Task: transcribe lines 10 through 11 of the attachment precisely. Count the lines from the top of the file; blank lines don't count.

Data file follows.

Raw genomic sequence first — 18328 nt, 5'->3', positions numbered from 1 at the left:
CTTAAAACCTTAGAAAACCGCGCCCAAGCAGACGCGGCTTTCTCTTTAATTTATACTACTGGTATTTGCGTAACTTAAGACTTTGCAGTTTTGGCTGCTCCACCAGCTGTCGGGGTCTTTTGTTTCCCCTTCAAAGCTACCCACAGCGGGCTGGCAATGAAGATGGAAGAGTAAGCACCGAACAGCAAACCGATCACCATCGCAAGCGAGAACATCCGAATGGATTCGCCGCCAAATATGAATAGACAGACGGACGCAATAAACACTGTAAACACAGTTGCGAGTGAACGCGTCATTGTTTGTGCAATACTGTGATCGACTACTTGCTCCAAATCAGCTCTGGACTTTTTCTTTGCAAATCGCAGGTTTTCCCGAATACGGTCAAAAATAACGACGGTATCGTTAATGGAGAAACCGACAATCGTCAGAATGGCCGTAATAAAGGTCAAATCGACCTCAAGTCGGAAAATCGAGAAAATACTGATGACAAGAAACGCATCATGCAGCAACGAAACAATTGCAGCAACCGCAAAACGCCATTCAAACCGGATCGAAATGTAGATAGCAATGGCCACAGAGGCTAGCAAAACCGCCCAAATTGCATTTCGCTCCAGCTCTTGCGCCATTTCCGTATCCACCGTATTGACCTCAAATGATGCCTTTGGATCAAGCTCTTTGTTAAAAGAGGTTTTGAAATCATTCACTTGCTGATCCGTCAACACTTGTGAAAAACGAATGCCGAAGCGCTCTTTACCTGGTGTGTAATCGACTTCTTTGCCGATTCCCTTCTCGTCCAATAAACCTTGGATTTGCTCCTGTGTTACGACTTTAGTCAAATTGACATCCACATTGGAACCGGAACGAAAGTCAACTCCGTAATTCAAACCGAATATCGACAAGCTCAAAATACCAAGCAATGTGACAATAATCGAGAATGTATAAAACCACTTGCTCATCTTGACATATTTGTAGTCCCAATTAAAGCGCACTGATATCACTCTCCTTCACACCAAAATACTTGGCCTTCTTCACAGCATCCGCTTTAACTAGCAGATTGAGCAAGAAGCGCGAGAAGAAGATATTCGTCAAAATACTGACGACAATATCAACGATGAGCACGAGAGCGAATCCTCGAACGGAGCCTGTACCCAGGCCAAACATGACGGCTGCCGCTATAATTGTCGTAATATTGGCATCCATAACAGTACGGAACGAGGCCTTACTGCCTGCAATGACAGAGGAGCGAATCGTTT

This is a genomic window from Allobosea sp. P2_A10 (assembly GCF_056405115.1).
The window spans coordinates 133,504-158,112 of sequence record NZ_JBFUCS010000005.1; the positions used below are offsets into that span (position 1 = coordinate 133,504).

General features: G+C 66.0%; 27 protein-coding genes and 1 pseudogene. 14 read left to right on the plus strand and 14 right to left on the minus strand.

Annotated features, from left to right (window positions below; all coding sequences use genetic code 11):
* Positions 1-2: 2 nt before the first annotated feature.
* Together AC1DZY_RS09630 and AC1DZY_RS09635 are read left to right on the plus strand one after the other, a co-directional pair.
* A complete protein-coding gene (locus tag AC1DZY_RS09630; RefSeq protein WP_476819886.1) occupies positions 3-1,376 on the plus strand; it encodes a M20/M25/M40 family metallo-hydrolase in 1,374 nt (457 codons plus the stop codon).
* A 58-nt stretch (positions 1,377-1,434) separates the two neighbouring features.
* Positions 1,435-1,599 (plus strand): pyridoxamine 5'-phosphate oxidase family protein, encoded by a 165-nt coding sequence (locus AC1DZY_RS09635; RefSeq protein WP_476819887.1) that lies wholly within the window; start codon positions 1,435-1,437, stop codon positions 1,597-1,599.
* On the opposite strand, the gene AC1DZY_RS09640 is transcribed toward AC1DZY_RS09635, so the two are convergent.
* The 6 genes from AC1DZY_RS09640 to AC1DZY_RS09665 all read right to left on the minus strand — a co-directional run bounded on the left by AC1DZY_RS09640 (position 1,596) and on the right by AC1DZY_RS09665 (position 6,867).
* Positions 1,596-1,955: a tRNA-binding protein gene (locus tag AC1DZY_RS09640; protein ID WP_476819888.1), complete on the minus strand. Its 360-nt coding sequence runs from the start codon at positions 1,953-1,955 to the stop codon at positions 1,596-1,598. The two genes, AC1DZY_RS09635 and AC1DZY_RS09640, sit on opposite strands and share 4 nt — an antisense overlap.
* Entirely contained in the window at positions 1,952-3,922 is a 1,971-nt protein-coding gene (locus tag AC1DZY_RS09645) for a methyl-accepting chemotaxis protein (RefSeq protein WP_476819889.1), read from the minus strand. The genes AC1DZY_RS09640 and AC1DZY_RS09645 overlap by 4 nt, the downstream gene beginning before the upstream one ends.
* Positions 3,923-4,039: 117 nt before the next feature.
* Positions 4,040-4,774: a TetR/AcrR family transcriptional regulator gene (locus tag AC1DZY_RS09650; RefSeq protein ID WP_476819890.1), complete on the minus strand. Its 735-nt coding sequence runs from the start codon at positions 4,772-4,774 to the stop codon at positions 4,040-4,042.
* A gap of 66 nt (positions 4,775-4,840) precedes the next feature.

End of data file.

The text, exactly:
* A 58-nt stretch (positions 1,377-1,434) separates the two neighbouring features.
* Positions 1,435-1,599 (plus strand): pyridoxamine 5'-phosphate oxidase family protein, encoded by a 165-nt coding sequence (locus AC1DZY_RS09635; RefSeq protein WP_476819887.1) that lies wholly within the window; start codon positions 1,435-1,437, stop codon positions 1,597-1,599.